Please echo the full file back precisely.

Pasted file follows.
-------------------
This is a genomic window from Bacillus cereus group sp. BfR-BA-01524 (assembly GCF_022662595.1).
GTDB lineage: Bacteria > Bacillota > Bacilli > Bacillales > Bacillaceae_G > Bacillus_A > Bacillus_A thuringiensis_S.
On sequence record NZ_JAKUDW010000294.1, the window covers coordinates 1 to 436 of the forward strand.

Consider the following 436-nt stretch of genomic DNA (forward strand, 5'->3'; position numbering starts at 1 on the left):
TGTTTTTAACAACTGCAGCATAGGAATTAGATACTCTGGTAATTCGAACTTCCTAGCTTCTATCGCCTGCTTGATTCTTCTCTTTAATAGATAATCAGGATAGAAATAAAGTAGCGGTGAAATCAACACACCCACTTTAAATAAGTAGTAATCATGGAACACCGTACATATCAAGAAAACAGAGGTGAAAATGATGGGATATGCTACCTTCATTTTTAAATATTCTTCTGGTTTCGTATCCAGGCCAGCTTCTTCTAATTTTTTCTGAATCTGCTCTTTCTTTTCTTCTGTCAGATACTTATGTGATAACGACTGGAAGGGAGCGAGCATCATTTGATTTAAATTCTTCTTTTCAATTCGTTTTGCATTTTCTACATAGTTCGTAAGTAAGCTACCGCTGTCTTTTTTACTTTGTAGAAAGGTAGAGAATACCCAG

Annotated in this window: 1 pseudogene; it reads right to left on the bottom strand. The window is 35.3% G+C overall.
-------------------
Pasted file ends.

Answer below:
This is a genomic window from Bacillus cereus group sp. BfR-BA-01524 (assembly GCF_022662595.1).
GTDB lineage: Bacteria > Bacillota > Bacilli > Bacillales > Bacillaceae_G > Bacillus_A > Bacillus_A thuringiensis_S.
On sequence record NZ_JAKUDW010000294.1, the window covers coordinates 1 to 436 of the forward strand.

Consider the following 436-nt stretch of genomic DNA (forward strand, 5'->3'; position numbering starts at 1 on the left):
TGTTTTTAACAACTGCAGCATAGGAATTAGATACTCTGGTAATTCGAACTTCCTAGCTTCTATCGCCTGCTTGATTCTTCTCTTTAATAGATAATCAGGATAGAAATAAAGTAGCGGTGAAATCAACACACCCACTTTAAATAAGTAGTAATCATGGAACACCGTACATATCAAGAAAACAGAGGTGAAAATGATGGGATATGCTACCTTCATTTTTAAATATTCTTCTGGTTTCGTATCCAGGCCAGCTTCTTCTAATTTTTTCTGAATCTGCTCTTTCTTTTCTTCTGTCAGATACTTATGTGATAACGACTGGAAGGGAGCGAGCATCATTTGATTTAAATTCTTCTTTTCAATTCGTTTTGCATTTTCTACATAGTTCGTAAGTAAGCTACCGCTGTCTTTTTTACTTTGTAGAAAGGTAGAGAATACCCAG

Annotated in this window: 1 pseudogene; it reads right to left on the bottom strand. The window is 35.3% G+C overall.